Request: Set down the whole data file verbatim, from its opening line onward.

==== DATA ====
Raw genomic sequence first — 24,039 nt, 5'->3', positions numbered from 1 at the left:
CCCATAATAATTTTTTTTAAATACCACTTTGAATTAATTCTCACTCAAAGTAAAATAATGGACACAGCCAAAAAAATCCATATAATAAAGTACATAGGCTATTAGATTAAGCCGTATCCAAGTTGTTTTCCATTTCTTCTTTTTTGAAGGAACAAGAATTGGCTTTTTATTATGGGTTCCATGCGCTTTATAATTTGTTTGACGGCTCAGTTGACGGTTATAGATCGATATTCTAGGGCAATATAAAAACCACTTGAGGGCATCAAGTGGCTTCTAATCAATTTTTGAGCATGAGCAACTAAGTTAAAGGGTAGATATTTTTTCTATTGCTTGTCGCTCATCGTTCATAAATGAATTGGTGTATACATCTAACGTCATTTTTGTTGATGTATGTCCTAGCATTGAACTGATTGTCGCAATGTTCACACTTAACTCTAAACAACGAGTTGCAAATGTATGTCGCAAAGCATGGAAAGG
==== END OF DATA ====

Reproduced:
Raw genomic sequence first — 24,039 nt, 5'->3', positions numbered from 1 at the left:
CCCATAATAATTTTTTTTAAATACCACTTTGAATTAATTCTCACTCAAAGTAAAATAATGGACACAGCCAAAAAAATCCATATAATAAAGTACATAGGCTATTAGATTAAGCCGTATCCAAGTTGTTTTCCATTTCTTCTTTTTTGAAGGAACAAGAATTGGCTTTTTATTATGGGTTCCATGCGCTTTATAATTTGTTTGACGGCTCAGTTGACGGTTATAGATCGATATTCTAGGGCAATATAAAAACCACTTGAGGGCATCAAGTGGCTTCTAATCAATTTTTGAGCATGAGCAACTAAGTTAAAGGGTAGATATTTTTTCTATTGCTTGTCGCTCATCGTTCATAAATGAATTGGTGTATACATCTAACGTCATTTTTGTTGATGTATGTCCTAGCATTGAACTGATTGTCGCAATGTTCACACTTAACTCTAAACAACGAGTTGCAAATGTATGTCGCAAAGCATGGAAAGG